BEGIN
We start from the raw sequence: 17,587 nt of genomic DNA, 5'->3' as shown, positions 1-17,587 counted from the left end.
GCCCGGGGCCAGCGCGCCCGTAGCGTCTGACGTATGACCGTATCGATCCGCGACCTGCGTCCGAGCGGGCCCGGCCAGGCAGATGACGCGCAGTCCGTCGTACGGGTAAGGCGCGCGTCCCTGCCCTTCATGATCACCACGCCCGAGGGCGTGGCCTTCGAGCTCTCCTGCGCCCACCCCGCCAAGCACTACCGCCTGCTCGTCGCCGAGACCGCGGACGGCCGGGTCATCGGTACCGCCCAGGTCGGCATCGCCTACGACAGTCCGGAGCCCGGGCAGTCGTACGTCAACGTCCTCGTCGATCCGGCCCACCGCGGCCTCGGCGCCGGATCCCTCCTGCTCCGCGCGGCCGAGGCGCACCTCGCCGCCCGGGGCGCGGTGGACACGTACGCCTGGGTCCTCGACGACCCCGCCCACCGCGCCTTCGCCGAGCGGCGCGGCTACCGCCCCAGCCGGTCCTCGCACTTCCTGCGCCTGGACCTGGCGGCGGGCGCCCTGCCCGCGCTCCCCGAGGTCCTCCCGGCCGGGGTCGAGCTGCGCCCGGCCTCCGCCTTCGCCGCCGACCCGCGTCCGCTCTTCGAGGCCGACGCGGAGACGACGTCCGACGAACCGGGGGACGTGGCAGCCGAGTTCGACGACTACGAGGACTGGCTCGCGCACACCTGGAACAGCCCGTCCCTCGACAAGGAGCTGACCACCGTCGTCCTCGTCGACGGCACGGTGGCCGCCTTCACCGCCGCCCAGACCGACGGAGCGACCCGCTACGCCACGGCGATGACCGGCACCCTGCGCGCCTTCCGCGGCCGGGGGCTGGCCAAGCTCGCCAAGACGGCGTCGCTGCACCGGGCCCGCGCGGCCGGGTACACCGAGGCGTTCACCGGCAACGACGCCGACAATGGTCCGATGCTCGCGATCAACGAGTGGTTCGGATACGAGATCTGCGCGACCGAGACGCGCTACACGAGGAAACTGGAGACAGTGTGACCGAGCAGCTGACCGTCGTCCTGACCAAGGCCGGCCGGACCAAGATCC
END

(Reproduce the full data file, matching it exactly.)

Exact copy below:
We start from the raw sequence: 17,587 nt of genomic DNA, 5'->3' as shown, positions 1-17,587 counted from the left end.
GCCCGGGGCCAGCGCGCCCGTAGCGTCTGACGTATGACCGTATCGATCCGCGACCTGCGTCCGAGCGGGCCCGGCCAGGCAGATGACGCGCAGTCCGTCGTACGGGTAAGGCGCGCGTCCCTGCCCTTCATGATCACCACGCCCGAGGGCGTGGCCTTCGAGCTCTCCTGCGCCCACCCCGCCAAGCACTACCGCCTGCTCGTCGCCGAGACCGCGGACGGCCGGGTCATCGGTACCGCCCAGGTCGGCATCGCCTACGACAGTCCGGAGCCCGGGCAGTCGTACGTCAACGTCCTCGTCGATCCGGCCCACCGCGGCCTCGGCGCCGGATCCCTCCTGCTCCGCGCGGCCGAGGCGCACCTCGCCGCCCGGGGCGCGGTGGACACGTACGCCTGGGTCCTCGACGACCCCGCCCACCGCGCCTTCGCCGAGCGGCGCGGCTACCGCCCCAGCCGGTCCTCGCACTTCCTGCGCCTGGACCTGGCGGCGGGCGCCCTGCCCGCGCTCCCCGAGGTCCTCCCGGCCGGGGTCGAGCTGCGCCCGGCCTCCGCCTTCGCCGCCGACCCGCGTCCGCTCTTCGAGGCCGACGCGGAGACGACGTCCGACGAACCGGGGGACGTGGCAGCCGAGTTCGACGACTACGAGGACTGGCTCGCGCACACCTGGAACAGCCCGTCCCTCGACAAGGAGCTGACCACCGTCGTCCTCGTCGACGGCACGGTGGCCGCCTTCACCGCCGCCCAGACCGACGGAGCGACCCGCTACGCCACGGCGATGACCGGCACCCTGCGCGCCTTCCGCGGCCGGGGGCTGGCCAAGCTCGCCAAGACGGCGTCGCTGCACCGGGCCCGCGCGGCCGGGTACACCGAGGCGTTCACCGGCAACGACGCCGACAATGGTCCGATGCTCGCGATCAACGAGTGGTTCGGATACGAGATCTGCGCGACCGAGACGCGCTACACGAGGAAACTGGAGACAGTGTGACCGAGCAGCTGACCGTCGTCCTGACCAAGGCCGGCCGGACCAAGATCC